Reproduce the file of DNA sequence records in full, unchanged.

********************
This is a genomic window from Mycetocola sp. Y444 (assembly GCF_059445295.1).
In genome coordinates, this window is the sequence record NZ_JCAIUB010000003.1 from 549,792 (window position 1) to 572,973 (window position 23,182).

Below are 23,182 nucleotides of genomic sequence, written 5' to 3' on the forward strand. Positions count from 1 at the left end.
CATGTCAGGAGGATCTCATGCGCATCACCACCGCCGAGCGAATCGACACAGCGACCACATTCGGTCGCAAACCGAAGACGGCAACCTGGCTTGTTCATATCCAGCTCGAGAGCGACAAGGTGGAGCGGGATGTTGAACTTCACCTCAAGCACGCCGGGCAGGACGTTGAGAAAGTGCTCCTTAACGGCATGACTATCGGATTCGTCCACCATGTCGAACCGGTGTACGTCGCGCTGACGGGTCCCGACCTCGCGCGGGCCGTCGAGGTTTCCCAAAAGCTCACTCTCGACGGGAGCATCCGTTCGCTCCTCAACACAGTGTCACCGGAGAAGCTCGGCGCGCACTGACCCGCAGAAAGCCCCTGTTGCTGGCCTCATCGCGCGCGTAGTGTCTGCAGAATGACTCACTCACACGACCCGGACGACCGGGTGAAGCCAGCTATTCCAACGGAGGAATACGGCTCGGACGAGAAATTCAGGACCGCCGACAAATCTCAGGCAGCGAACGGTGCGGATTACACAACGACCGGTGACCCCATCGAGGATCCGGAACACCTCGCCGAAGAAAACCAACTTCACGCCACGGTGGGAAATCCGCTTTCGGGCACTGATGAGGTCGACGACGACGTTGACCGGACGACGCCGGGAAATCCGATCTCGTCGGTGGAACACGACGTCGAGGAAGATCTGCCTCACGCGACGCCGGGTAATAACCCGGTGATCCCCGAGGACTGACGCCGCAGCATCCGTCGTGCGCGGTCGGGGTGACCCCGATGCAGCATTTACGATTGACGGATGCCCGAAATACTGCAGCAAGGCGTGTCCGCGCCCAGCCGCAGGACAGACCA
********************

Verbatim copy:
This is a genomic window from Mycetocola sp. Y444 (assembly GCF_059445295.1).
In genome coordinates, this window is the sequence record NZ_JCAIUB010000003.1 from 549,792 (window position 1) to 572,973 (window position 23,182).

Below are 23,182 nucleotides of genomic sequence, written 5' to 3' on the forward strand. Positions count from 1 at the left end.
CATGTCAGGAGGATCTCATGCGCATCACCACCGCCGAGCGAATCGACACAGCGACCACATTCGGTCGCAAACCGAAGACGGCAACCTGGCTTGTTCATATCCAGCTCGAGAGCGACAAGGTGGAGCGGGATGTTGAACTTCACCTCAAGCACGCCGGGCAGGACGTTGAGAAAGTGCTCCTTAACGGCATGACTATCGGATTCGTCCACCATGTCGAACCGGTGTACGTCGCGCTGACGGGTCCCGACCTCGCGCGGGCCGTCGAGGTTTCCCAAAAGCTCACTCTCGACGGGAGCATCCGTTCGCTCCTCAACACAGTGTCACCGGAGAAGCTCGGCGCGCACTGACCCGCAGAAAGCCCCTGTTGCTGGCCTCATCGCGCGCGTAGTGTCTGCAGAATGACTCACTCACACGACCCGGACGACCGGGTGAAGCCAGCTATTCCAACGGAGGAATACGGCTCGGACGAGAAATTCAGGACCGCCGACAAATCTCAGGCAGCGAACGGTGCGGATTACACAACGACCGGTGACCCCATCGAGGATCCGGAACACCTCGCCGAAGAAAACCAACTTCACGCCACGGTGGGAAATCCGCTTTCGGGCACTGATGAGGTCGACGACGACGTTGACCGGACGACGCCGGGAAATCCGATCTCGTCGGTGGAACACGACGTCGAGGAAGATCTGCCTCACGCGACGCCGGGTAATAACCCGGTGATCCCCGAGGACTGACGCCGCAGCATCCGTCGTGCGCGGTCGGGGTGACCCCGATGCAGCATTTACGATTGACGGATGCCCGAAATACTGCAGCAAGGCGTGTCCGCGCCCAGCCGCAGGACAGACCA